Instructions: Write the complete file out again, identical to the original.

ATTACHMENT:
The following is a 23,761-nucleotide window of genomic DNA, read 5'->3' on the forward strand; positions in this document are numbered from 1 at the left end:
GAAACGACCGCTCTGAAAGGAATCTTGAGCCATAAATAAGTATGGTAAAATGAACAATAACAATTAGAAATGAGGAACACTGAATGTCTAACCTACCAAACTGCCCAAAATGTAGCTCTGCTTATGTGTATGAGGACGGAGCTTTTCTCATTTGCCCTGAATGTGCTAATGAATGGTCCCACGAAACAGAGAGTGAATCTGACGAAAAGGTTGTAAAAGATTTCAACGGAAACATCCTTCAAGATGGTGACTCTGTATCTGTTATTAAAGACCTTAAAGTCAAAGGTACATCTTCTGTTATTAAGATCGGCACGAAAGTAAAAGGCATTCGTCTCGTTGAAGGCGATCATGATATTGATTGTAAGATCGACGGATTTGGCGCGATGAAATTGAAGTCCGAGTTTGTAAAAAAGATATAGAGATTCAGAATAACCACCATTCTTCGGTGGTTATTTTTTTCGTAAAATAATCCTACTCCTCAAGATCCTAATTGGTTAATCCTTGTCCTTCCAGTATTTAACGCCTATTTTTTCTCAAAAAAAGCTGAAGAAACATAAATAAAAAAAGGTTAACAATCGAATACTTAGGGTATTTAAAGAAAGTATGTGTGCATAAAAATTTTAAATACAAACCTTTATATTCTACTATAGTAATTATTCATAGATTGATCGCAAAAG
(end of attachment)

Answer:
The following is a 23,761-nucleotide window of genomic DNA, read 5'->3' on the forward strand; positions in this document are numbered from 1 at the left end:
GAAACGACCGCTCTGAAAGGAATCTTGAGCCATAAATAAGTATGGTAAAATGAACAATAACAATTAGAAATGAGGAACACTGAATGTCTAACCTACCAAACTGCCCAAAATGTAGCTCTGCTTATGTGTATGAGGACGGAGCTTTTCTCATTTGCCCTGAATGTGCTAATGAATGGTCCCACGAAACAGAGAGTGAATCTGACGAAAAGGTTGTAAAAGATTTCAACGGAAACATCCTTCAAGATGGTGACTCTGTATCTGTTATTAAAGACCTTAAAGTCAAAGGTACATCTTCTGTTATTAAGATCGGCACGAAAGTAAAAGGCATTCGTCTCGTTGAAGGCGATCATGATATTGATTGTAAGATCGACGGATTTGGCGCGATGAAATTGAAGTCCGAGTTTGTAAAAAAGATATAGAGATTCAGAATAACCACCATTCTTCGGTGGTTATTTTTTTCGTAAAATAATCCTACTCCTCAAGATCCTAATTGGTTAATCCTTGTCCTTCCAGTATTTAACGCCTATTTTTTCTCAAAAAAAGCTGAAGAAACATAAATAAAAAAAGGTTAACAATCGAATACTTAGGGTATTTAAAGAAAGTATGTGTGCATAAAAATTTTAAATACAAACCTTTATATTCTACTATAGTAATTATTCATAGATTGATCGCAAAAG